• Compliance: Prioritises quality and accuracy, expertise and competence, desires detail and enjoys independence, reasons objectively, fears being wrong, is logical, private, and analytical, moderate-paced, and sceptical.

When we compare the overall profile of the 638 data points from the biotechnology sector with the 99 data points from the MAC LeaP cohort, we see that the MAC LeaP participants are generally representative of the broader sector.

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What does this mean?


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The data above highlights innate behaviours. As individuals progress in their careers, they learn to flex their intrinsic traits through experience and targeted training in areas such as conflict resolution and adapting their leadership style to different circumstances and team dynamics. However, early-career professionals often lack the experience and self-awareness needed to adapt their core ways of working. Addressing this quickly is crucial for their success and for resolving a key issue in the talent pipeline - hiring experienced individuals. Developing managerial skills in those assuming management roles for the first time is a primary area of focus.

Our sector is largely comprised of individuals who are attentive to detail and place great importance on accuracy and precision. They are generally friendly, capable of absorbing information, and adept at communicating both verbally and in writing. Given this profile, sector leaders must be effective communicators who set clearly defined objectives while fostering a supportive and nurturing culture that values diversity and collaboration. They should also be proficient in recognising when teams and individuals need assistance, whether in the workplace or in their career development.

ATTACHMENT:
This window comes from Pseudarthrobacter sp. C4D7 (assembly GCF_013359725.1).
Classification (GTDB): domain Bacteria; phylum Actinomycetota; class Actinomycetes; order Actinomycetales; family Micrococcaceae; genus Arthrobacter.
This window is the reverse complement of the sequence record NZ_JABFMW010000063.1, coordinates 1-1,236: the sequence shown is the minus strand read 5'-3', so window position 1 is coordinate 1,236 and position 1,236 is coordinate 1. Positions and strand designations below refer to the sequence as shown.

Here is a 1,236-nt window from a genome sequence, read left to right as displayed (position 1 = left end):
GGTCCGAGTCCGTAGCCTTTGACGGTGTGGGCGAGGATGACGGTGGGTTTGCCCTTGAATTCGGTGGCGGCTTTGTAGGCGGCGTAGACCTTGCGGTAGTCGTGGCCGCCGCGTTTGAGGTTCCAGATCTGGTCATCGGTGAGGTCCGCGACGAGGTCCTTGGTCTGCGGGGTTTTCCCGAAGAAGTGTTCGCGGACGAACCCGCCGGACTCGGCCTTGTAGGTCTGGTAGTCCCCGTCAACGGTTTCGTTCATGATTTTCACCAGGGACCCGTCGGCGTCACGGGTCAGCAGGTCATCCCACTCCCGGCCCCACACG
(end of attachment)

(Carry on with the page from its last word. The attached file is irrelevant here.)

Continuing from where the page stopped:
Additionally, our sector benefits from senior leadership talent with decades of experience and the ability to adapt their innate behavioural traits. This expertise is now complemented by the LeaP cohort, which has developed multidisciplinary (cross-sector) networks, enhancing sector collaboration, innovation, and support.

The future

Having engaged closely with the participants of the MAC LeaP, it’s evident that the BIA has crafted a program that not only fosters crucial networks but also plays a pivotal role in shaping the current and future leaders essential to the medicines manufacturing sector. This initiative attracts a diverse cross-section of professionals who represent the forefront of our industry and are poised to become key leaders of the next generation if they aren't already. Their responsibility will extend to nurturing early-career professionals entering our field, a task that demands acute interpersonal skills.

The sector’s widespread issue of low communication scores highlights the challenge faced by those who are less naturally inclined towards communication or lack self-awareness. Addressing this challenge is crucial for effective teamwork and workplace cohesion. Leaders must possess the ability to develop people-oriented behaviours in their teams, fostering trust, resilience, and awareness to capitalize on career-building opportunities.

These efforts must be viewed within the context of our rapidly evolving world, where unforeseen challenges and innovations reshape our industry. Our future leaders must thrive in environments vastly different from those experienced by current leaders. Adaptability and foresight will be essential traits for navigating this dynamic landscape effectively.